With last month’s Supreme Court ruling affirming that the Affordable Care Act (ACA) is here to stay, advocates and decisionmakers can turn to building on the law’s success, such as closing the Medicaid gap, improving the value of care, and eliminating the “family glitch.” Another top priority in this next phase of health reform is making good on the promise of health care for all, regardless of immigration status. Last month, California, the state with the most undocumented immigrants, took a momentous leap in that direction.
With more than 40 percent of domestic weddings taking place in the summer months, wedding season gives enrollment assisters an opportunity to push the special enrollment period (SEP) for newlyweds. And the recent Supreme Court decision, allowing same-sex marriage in all 50 states, provides enrollment assisters with new opportunities to forge community partnerships around the marriage SEP.
Patrick Willard, Families USA’s Health Action Director, responds to the good news that Governor Bill Walker will take executive action to expand Medicaid in Alaska. Now, all eyes are on Utah to extend health coverage to its moderate- and low-income residents.
Earlier this month, health equity advocates received an unexpected surprise when the Department of Health and Human Services (HHS) released new county-level enrollment data by race and ethnicity from the 37 states that use the federal health insurance marketplace. This level of data had never before been made available to the public.
While Congress wrestles with budget reconciliation and takes another swipe at the Affordable Care Act, most state lawmakers are back at their day jobs and finished with legislative business for the year. The 2015 sessions produced a few highlights, and some lowlights, for health care advocates. Lawmakers continued to grapple with full implementation of the ACA, but some looked beyond the health care law to move their states toward a health reform 2.0 agenda. Below we note some of the significant work this year in state capitals.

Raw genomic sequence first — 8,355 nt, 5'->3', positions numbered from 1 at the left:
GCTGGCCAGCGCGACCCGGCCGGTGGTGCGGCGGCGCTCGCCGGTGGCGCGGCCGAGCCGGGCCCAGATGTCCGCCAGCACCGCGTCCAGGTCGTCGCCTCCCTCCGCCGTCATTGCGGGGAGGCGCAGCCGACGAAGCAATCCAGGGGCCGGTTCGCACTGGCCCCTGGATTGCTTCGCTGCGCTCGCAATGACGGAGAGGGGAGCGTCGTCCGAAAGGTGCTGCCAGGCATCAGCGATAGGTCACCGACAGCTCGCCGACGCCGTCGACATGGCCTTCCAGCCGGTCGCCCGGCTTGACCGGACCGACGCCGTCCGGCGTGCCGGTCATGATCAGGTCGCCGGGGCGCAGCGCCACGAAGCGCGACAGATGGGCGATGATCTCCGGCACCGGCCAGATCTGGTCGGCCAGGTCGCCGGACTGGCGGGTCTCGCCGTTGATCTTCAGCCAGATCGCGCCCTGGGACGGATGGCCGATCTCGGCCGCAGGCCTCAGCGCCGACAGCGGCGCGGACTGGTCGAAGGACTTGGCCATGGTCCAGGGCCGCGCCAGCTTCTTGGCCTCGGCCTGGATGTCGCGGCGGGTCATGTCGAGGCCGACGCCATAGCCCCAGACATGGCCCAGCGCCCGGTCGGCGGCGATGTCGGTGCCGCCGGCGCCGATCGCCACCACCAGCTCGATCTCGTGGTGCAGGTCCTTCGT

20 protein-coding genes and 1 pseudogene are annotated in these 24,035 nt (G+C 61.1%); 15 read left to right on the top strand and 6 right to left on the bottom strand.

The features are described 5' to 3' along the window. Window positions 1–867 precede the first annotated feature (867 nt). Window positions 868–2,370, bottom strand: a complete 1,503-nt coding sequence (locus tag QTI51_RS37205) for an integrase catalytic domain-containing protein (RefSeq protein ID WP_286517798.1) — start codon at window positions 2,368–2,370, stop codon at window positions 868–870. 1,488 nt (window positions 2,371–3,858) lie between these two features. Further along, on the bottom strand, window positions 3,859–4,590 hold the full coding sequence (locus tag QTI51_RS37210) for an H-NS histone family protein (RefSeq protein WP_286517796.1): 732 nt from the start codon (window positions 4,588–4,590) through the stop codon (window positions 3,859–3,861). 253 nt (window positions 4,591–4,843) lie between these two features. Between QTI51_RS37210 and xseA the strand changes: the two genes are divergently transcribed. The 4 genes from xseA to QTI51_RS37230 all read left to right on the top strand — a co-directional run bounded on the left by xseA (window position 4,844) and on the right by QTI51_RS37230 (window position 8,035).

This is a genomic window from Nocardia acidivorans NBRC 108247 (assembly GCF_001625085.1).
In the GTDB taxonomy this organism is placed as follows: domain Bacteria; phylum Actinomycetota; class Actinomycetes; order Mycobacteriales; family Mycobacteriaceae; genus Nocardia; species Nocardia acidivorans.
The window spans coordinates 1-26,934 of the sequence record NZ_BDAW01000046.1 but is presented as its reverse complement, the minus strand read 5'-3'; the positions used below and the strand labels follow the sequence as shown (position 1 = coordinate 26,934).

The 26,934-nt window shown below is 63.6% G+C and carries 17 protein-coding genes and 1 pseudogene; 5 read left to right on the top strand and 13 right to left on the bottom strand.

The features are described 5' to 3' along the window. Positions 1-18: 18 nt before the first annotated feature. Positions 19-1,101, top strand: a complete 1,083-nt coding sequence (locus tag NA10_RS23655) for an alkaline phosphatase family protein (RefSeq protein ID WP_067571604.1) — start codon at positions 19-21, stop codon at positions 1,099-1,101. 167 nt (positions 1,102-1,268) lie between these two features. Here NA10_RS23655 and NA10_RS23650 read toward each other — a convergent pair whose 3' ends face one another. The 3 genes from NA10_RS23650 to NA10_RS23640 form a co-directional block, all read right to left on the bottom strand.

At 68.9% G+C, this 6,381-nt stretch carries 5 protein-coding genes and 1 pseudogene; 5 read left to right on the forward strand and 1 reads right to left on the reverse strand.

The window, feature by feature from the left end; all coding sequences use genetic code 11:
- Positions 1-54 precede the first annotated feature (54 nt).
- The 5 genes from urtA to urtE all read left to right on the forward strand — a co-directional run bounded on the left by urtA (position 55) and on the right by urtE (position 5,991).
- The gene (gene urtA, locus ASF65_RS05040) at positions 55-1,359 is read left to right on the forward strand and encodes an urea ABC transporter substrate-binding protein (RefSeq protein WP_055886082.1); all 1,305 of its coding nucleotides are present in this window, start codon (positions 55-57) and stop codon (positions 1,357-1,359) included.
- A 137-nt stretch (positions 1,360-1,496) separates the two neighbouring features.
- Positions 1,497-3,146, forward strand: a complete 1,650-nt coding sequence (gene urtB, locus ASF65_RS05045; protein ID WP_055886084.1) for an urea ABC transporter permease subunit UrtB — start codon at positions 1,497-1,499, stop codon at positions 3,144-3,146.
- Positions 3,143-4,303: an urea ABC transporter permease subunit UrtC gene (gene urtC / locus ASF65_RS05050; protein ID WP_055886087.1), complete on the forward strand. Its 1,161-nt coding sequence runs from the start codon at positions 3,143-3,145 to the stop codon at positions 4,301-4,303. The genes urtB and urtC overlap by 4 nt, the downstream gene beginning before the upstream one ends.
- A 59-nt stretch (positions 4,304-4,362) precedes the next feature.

Lack of access to dental care is a significant problem in American health care. Last week, USA Today reported that the number of adults seeking help in the emergency room for “long-delayed dental care” has doubled since 2000. This finding highlights data we released in May showing that dental care is one of the most persistent unmet health care needs for many adults.
Now that insurers’ proposed health insurance premium rates for 2016 have been made public by federal and state regulators, the rate review process—where the public and consumer groups can comment—is in full swing. Not surprisingly, the highest proposed rates are garnering the most attention from the media and others. This blog describes trends in these rate increases and explains why it’s important to look at proposed rates in context.
As of June 19, most insurers’ proposed premium rates for 2016 were posted on federal and state regulators’ websites (except for California’s rates, which will be posted in late July). Proposed rates must be posted for review if increases are 10 percent or more, but a few states post all proposed rates for review. With some insurers proposing rate increases of up to 40 percent, consumer and advocate participation in the rate review process this year is critical.
In the not-too-distant future, the U.S. Supreme Court’s 6-3 decision in King v. Burwell will be viewed as a significant turning point for the Affordable Care Act (ACA). Simply stated, the ACA is not only the law of the land–it will remain the law of the land. And I believe that the Court’s decision foreshadows an end to the contentious and partisan fights about the ACA’s existence–and that, slowly but surely, a search for common purpose on health care will begin among conservatives and progressives, Republicans and Democrats.
When the Supreme Court sided with the government in King v. Burwell yesterday, it was a victory for the Affordable Care Act (ACA)—and, more importantly, for the millions of people who currently benefit from the law and the millions more who will now be able to benefit in years to come. But a close look at the ruling reveals that the dimensions of the King v. Burwell victory may be bigger than we had hoped for.